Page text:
Key Points:

A former Minister of Health, 83-year-old Bob Tizard, is putting himself up for election to the Auckland District Health Board.

"I'm looking forward to it," he said yesterday at his Grafton home, after spending the morning at the University of the Third Age where he convenes a group on New Zealand history.

"Those people were enthusiastic I was standing - none of the 'you're past it boy, leave it to someone who is younger and keener'."

Mr Tizard, who retired from politics in 1990, owes his renewed taste for campaigning to the withdrawal of a City Vision candidate.

"I said I was prepared to do it and after consultation and consideration they said 'you're on'."

Fielding a number of candidates for the seven places on the board was important for City Vision, he said, because the election was under the single transferable voting system.

Mr Tizard has little experience as a health services consumer. He has not been a hospital patient since 1979, although he was one of the merry band of "Blue Coats" - volunteers who helped Auckland Hospital visitors to find their way through the building changes in 2003.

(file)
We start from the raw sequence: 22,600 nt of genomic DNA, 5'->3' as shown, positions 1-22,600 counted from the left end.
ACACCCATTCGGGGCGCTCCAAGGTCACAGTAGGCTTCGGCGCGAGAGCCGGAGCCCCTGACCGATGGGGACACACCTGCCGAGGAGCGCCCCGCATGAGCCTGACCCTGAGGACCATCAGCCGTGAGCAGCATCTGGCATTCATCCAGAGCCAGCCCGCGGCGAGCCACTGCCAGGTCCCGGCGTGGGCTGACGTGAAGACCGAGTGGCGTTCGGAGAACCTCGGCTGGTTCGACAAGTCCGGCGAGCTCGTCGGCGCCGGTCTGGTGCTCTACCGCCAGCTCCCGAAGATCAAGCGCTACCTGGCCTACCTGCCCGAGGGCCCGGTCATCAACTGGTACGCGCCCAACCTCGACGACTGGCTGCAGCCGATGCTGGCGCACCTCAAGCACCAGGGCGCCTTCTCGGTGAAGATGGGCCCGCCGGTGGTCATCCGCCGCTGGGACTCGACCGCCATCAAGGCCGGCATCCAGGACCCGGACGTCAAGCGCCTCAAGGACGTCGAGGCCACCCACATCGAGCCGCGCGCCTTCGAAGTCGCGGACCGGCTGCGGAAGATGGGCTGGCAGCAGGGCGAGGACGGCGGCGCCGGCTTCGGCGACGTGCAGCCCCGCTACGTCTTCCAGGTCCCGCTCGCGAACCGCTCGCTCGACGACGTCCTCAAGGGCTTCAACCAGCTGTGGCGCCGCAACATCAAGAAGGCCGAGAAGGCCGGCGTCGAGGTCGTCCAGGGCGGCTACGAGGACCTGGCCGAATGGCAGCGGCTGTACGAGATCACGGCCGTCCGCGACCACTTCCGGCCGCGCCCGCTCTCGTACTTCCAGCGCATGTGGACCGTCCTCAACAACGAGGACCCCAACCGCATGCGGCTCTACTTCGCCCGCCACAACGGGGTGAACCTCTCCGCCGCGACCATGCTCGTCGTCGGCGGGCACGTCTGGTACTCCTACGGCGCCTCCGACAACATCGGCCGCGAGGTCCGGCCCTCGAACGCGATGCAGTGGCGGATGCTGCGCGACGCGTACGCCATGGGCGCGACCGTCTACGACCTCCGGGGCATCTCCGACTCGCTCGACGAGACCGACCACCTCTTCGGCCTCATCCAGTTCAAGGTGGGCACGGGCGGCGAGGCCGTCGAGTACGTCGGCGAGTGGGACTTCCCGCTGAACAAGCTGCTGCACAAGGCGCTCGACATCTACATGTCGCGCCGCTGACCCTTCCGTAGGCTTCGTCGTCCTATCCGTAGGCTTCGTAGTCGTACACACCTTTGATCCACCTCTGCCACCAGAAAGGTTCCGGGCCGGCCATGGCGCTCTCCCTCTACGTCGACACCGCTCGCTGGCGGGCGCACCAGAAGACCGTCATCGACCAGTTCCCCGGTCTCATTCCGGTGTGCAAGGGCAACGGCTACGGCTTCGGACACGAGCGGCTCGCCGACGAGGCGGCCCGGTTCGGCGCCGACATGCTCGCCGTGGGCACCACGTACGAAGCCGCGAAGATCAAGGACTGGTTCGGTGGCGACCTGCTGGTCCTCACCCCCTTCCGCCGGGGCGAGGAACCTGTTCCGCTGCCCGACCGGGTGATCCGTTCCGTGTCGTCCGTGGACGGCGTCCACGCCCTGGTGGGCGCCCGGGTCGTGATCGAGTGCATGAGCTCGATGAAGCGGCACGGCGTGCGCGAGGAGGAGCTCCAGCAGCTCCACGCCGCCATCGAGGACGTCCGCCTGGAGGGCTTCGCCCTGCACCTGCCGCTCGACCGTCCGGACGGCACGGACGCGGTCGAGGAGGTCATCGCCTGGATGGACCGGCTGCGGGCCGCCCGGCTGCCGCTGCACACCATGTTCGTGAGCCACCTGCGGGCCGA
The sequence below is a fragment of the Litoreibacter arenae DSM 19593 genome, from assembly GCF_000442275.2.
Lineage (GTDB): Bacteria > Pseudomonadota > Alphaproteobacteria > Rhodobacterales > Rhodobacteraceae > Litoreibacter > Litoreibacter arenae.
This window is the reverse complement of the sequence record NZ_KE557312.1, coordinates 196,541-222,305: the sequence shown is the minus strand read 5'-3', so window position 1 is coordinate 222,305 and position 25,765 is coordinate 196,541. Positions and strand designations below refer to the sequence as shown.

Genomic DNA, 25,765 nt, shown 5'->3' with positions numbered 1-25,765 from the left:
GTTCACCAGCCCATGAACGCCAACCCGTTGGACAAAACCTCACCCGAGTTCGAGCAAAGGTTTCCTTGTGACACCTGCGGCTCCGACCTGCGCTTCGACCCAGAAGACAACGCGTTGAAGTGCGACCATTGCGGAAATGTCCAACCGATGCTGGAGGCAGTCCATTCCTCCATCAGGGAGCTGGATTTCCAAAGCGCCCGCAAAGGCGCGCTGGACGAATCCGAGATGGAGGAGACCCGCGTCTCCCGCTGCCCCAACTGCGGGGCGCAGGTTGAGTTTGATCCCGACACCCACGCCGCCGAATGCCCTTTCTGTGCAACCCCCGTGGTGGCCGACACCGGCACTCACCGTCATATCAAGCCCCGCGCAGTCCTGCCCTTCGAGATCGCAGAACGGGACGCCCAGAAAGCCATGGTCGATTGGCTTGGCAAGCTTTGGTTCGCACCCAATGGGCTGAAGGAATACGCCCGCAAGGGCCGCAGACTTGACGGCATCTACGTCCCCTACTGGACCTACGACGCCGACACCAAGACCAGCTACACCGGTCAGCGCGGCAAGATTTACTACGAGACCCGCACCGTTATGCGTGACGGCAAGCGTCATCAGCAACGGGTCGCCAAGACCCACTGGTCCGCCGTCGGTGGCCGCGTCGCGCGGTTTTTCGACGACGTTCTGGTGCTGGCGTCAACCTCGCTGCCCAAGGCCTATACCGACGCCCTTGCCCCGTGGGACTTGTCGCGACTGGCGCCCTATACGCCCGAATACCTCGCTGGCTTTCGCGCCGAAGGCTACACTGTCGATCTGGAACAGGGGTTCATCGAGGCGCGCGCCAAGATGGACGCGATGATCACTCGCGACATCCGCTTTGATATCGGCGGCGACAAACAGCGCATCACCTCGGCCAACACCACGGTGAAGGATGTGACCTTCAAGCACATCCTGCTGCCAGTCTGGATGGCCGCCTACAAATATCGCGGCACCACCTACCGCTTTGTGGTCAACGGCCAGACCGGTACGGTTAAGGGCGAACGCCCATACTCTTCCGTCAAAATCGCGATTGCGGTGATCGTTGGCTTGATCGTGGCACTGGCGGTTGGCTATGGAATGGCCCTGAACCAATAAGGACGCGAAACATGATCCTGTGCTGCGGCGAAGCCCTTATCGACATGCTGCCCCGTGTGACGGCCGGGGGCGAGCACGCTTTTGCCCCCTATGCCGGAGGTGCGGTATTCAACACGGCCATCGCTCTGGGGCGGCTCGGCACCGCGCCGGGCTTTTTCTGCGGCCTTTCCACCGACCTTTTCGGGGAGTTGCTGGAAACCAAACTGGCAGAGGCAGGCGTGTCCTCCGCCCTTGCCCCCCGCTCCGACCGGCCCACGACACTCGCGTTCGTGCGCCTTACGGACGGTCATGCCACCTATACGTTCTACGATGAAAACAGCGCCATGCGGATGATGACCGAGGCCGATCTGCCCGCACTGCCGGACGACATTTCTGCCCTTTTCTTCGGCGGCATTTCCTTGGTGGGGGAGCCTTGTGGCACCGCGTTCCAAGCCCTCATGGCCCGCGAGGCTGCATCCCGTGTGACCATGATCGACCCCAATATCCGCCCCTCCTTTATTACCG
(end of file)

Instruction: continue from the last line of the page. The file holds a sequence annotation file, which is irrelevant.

"I still have the same blood pressure as I took into the Air Force at 18," he said.

"I'm about to start my 70th season at the Remuera Golf Club and I walk the dog and live in a house with three flights of stairs."

He said he had always been interested in the health field and made his mark in that portfolio in the Kirk Labour Government during a 38-year political career which included time as Deputy Prime Minister.

His ex-wife, Dame Catherine Tizard, is a former Governor-General and Mayor of Auckland, and their daughter Judith Tizard is Minister for Auckland Issues.

Mr Tizard added that as a senior citizen he wanted "to improve hospital management" into the homes of people being discharged.

"There can be better and wider services so that people in the 70s and 80s can maintain their independence and pride by living longer in their own homes and getting out of hospital quicker.

"Auckland has most of the specialties, and patients from the rest of the country and Pacific Islands come here. The effect is it keeps Auckland Hospital full and it keeps Auckland patients out from treatment they need to get."